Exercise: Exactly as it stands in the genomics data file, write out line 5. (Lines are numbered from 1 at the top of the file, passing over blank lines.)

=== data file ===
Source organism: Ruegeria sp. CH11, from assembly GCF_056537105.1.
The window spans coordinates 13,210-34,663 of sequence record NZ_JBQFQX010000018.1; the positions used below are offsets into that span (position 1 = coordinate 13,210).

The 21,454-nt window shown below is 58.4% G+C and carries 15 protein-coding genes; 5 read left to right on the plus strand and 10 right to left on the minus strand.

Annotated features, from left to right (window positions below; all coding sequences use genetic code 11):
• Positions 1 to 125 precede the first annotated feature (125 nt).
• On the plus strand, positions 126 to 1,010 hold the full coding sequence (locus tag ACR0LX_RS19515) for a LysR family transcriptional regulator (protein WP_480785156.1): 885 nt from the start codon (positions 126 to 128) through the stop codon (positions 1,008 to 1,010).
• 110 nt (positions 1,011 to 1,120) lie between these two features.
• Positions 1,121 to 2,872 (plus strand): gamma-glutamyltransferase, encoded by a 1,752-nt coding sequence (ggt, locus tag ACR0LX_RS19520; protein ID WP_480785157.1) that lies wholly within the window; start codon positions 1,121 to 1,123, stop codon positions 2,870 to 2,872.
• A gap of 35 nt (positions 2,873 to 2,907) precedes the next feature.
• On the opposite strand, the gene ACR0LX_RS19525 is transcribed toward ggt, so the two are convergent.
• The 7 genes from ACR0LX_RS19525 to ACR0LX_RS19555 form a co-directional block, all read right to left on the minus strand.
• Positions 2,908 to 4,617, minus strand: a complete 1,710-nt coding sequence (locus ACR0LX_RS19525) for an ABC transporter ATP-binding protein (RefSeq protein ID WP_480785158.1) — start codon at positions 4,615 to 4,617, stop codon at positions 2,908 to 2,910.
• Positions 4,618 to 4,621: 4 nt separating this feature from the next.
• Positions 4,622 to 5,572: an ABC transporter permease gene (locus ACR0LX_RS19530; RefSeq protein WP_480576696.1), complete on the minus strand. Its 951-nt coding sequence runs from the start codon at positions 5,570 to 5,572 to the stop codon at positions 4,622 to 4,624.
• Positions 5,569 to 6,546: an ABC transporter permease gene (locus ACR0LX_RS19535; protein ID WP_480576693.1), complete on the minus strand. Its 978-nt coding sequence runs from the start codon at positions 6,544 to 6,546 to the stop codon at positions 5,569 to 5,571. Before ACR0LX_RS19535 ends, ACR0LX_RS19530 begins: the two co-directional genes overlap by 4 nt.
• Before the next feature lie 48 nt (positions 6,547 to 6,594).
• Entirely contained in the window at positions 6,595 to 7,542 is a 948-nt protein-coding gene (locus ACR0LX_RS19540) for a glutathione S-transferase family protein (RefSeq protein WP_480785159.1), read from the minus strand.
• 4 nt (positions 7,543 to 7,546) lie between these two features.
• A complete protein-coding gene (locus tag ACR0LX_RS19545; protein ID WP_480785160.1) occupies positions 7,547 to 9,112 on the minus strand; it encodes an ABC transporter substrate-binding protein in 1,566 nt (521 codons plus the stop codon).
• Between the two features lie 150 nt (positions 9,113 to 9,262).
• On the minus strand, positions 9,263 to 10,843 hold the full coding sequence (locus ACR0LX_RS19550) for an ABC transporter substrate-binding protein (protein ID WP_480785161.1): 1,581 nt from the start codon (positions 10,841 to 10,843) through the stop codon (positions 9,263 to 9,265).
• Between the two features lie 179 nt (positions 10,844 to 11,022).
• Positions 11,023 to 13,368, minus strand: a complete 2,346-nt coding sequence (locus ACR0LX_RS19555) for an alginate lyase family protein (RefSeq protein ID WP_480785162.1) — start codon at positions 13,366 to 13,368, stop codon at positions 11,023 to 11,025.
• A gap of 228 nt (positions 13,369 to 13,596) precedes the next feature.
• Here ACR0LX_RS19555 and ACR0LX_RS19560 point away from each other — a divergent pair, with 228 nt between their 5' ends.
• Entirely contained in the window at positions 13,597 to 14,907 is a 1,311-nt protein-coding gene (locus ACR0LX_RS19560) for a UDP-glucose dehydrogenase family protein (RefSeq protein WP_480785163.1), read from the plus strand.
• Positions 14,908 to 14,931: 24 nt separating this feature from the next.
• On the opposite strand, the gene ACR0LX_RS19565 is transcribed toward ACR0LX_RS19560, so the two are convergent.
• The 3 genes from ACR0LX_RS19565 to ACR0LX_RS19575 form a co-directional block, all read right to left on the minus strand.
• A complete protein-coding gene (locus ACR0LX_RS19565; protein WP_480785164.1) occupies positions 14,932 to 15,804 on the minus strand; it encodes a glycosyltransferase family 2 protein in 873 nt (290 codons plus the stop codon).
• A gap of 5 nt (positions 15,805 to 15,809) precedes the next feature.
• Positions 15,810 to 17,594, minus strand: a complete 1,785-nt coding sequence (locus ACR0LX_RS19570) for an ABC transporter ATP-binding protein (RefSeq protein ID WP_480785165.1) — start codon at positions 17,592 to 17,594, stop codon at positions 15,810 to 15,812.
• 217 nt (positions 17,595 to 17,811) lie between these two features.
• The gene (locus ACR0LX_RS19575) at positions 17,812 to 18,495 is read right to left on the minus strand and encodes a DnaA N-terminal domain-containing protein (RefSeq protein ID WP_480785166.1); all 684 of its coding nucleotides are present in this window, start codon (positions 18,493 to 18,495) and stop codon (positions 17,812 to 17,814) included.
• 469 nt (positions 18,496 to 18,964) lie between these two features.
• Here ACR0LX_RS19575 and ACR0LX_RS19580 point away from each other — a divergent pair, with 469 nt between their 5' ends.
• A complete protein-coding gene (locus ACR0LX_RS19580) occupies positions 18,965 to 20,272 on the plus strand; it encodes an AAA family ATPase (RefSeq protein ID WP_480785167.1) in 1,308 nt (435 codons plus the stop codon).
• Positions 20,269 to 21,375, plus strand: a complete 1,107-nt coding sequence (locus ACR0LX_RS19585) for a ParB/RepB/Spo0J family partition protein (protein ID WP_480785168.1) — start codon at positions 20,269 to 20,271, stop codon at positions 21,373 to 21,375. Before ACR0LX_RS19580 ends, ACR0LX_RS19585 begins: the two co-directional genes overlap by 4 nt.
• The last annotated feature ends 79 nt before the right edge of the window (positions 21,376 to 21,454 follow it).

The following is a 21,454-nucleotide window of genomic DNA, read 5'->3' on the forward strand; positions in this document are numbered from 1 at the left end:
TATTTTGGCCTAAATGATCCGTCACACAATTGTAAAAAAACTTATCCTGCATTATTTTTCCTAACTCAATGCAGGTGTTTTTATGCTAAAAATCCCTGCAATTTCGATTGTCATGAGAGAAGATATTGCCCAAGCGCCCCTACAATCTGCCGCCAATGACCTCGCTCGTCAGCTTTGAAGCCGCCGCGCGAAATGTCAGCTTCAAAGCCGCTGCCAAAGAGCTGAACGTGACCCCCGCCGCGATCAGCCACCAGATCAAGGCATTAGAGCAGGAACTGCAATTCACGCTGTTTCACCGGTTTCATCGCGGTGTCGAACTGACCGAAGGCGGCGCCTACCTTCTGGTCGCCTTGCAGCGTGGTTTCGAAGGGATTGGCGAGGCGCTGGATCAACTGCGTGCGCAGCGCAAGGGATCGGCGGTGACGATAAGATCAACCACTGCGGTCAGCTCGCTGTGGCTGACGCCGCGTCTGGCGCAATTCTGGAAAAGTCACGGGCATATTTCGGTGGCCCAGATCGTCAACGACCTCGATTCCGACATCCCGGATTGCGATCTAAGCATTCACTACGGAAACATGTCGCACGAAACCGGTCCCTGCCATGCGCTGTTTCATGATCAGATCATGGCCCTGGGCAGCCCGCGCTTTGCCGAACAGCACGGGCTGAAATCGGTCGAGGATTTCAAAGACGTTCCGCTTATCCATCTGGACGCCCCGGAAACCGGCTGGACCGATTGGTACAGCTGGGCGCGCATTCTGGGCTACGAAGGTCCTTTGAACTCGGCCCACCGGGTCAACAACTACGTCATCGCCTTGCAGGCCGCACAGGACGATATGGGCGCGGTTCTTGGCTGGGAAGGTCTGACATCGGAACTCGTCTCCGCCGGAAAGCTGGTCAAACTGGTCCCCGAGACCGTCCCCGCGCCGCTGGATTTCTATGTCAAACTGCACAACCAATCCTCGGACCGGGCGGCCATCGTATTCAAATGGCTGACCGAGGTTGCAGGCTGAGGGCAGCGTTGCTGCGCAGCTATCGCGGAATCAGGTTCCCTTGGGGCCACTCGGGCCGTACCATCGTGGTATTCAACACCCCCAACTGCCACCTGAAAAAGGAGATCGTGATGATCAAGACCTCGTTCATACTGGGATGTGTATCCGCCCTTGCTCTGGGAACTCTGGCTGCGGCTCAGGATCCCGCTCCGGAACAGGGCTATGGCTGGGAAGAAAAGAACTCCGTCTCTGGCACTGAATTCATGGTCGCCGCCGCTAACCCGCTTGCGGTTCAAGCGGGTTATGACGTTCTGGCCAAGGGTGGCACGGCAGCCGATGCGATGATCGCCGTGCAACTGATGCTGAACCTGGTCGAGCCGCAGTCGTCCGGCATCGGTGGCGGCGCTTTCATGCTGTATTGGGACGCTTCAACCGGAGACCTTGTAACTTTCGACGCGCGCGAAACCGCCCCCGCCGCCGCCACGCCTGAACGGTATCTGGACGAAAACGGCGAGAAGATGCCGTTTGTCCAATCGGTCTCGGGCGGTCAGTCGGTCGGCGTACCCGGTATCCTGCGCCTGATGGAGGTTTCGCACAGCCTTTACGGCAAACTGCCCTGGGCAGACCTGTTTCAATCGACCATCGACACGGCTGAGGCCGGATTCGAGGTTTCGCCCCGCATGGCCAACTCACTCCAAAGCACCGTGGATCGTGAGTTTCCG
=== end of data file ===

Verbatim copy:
• Positions 1 to 125 precede the first annotated feature (125 nt).